Dark Cloud: The Future Of (Anti-)Social Networking
The last two books that I read came together in a curious way. You Are Not A Gadget: A Manifesto by Jaron Lanier is a non-fiction book that presents a counterpoint to the technologist's worshipful view of the Internet; Directive 51 by John Barnes is a work of fiction set in a near future in which much of the technological progress of humanity is endangered.
(You Are Not a Gadget: A Manifesto and Directive 51)
I enjoyed both books, and I don't want to spoil Barnes' novel for you by providing too many details. Let me say this much: in the story, internet users are drawn to participate in a planned event called "Daybreak", which seems to attack the technological underpinnings for the modern human world. (He has a frankly original approach to the idea, so be prepared to think deeply.) Rather than tell you exactly what he does in the novel, I'd like to explore some ideas from Lanier's book that will, I hope, enhance your reading of Barnes' novel and maybe induce you to read both of them.
In You Are Not A Gadget: A Manifesto, Lanier is highly skeptical (even contemptuous) of the whole idea of the Singularity, which is the notion that someday computers might become superintelligent and even self-aware.
And yet, there is something to worry about, which is the fact that the great crowd-produced works of the Internet, like Wikipedia, encourage people to drop their individuality and pretend that a half-million contributors can write in exactly the same neutral voice. He writes:
...I worry about the potential for a self-fulfilling prophecy. Maybe if people pretend they are not conscious or do not have free will - or that the cloud of online people is a person; if they pretend that there is nothing special about the perspective of the individual - then perhaps we have the power to make it so. We might be able to collectively achieve antimagic.
Humans are free. We can commit suicide for the benefit of a Singularity...
Always celebrating the achievements of individuals, Lanier adds that "the web 2.0 designs actively demand that people define themselves downward."
Lanier is also concerned about how the anonymity provided by the Internet brings out the worst in people. (How many of us [normally rational beings all, I'm sure!] have typed a comment into a web page that we would never have made in person?)
What would happen if the self-organizing social applications of the Internet cloud were to feed back to particular groups our worst qualities as human beings? Lanier actually titles one of his chapters "The Noosphere Is just another name for everyone's inner troll."
I don't want to push on the Internet "cloud" metaphor too hard, but what happens when the human animal (including his inner troll) finds himself in a dark cyclonic social network from which he is unable to escape? And what happens when it touches down?
Be sure to check out You Are Not a Gadget: A Manifesto by Jaron Lanier and Directive 51 by John Barnes.
Scroll down for more stories in the same category. (Story submitted 4/2/2010)
Follow this kind of news @Technovelgy.
| Email | RSS | Blog It | Stumble | del.icio.us | Digg | Reddit |
you like to contribute a story tip?
Get the URL of the story, and the related sf author, and add
Comment/Join discussion ( 1 )
Related News Stories -
OK2TALK Like Hearing Aid From Shockwave Rider
'Demanding no fees, it's affordable where psychotherapy is not.'- John Brunner, 1976.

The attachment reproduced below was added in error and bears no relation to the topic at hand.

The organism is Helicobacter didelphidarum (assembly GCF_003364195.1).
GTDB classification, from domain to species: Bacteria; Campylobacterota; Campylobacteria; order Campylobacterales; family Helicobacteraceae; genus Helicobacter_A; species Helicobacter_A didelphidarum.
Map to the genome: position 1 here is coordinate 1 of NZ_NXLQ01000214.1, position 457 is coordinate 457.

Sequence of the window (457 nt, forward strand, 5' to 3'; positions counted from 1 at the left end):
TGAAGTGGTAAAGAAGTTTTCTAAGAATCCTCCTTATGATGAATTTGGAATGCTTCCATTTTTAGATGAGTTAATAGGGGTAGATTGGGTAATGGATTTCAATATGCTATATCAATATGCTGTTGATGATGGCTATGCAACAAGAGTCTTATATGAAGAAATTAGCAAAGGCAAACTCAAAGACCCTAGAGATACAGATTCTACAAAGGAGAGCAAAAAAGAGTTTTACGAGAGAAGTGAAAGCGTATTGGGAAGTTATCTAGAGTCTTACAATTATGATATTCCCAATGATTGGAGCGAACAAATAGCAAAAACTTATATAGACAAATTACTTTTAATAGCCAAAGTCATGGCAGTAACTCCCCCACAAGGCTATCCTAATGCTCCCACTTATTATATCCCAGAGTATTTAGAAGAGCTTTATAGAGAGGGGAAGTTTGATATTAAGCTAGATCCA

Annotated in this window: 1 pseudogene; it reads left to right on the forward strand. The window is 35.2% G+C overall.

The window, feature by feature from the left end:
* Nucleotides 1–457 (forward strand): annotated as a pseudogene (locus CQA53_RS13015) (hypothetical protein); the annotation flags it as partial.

Chinese Test UAV-based Parcel Courier Service
'...an aerial diaper service that flew diapers to rural homes...'- EB White, 1950.
75 Percent Of Americans Prefer Paper Books!
'The books were crystals with recorded contents.'- Stanislaw Lem, 1961.
New Global Century Center: China's Truman Show Venue
We accept the reality of the world with which we are presented.- The Truman Show.
Technovelgy (that's tech-novel-gee!)
is devoted to the creative science inventions and ideas of sf authors. Look for
the Invention Category that interests
you, the Glossary, the Invention
Timeline, or see what's New.
Haute Cuisine On International Space Station
'The gas gave sufficient heat for the culinary apparatus...'
Tongue Mouse Created By Valve Engineer
'He pressed hard with his tongue against his right upper first molar.'
K5 Autonomous Data Machine The Future Of Mall Security
''Halt!' A robot guard appeared...'
RF Safe-Stop Shuts Cars Off
'...a police control-override.'
Army's New Bird-Like Surveillance UAV
'The prototype blue-bellied, gray-backed tracer-bird with the wide-angle eye...'
Honda's Tumblebug - The UNI-CUB beta
'A tumblebug does not give a man dignity...'
NASA's LADEE Enters Lunar Orbit
'... dust normally on the surface picks up and keeps a charge.'
3D Printing An Entire Car
"... Almost as good as the original it was printed from."
Aldebaran Robot Talks Like C3PO - Almost
'See Vee Threepio - Vee for versatility - at your service...'
Google's Skin Tattoo Lie Detector
'Three and a half centimetres in diameter, permanently fixed in the centre of his forehead.'
inFORM Dynamic Shape Output Device
Like that pushpin device you remember, but supercharged.
Owlet Vitals, The Future Of Baby Monitoring
'In every diaper there is a fine copper wire...'
Robert Heinlein, Your Personal Electric Helicopter Will Be Ready In 2016
"They were half way home when a single flyer, hopping free in a copter harness, approached the little parade."
WildCat Runs Faster Than You, Untethered
'...moving with such drifting ease that it was like a single solid cloud of black-grey smoke blown at him in silence.' Almost.
HiBot's ACM-R5H Robot Video Shows Graceful Terminator-Style Swimming
'No! No! Aaaaaaarrrrrrgh!'
tDCS Jumpstarts Your Future
'We invented a scanner that can change the labyrinthine neural connections of the brain by tiny electronic impulses...'.
More SF in the News Stories
More Beyond Technovelgy science news stories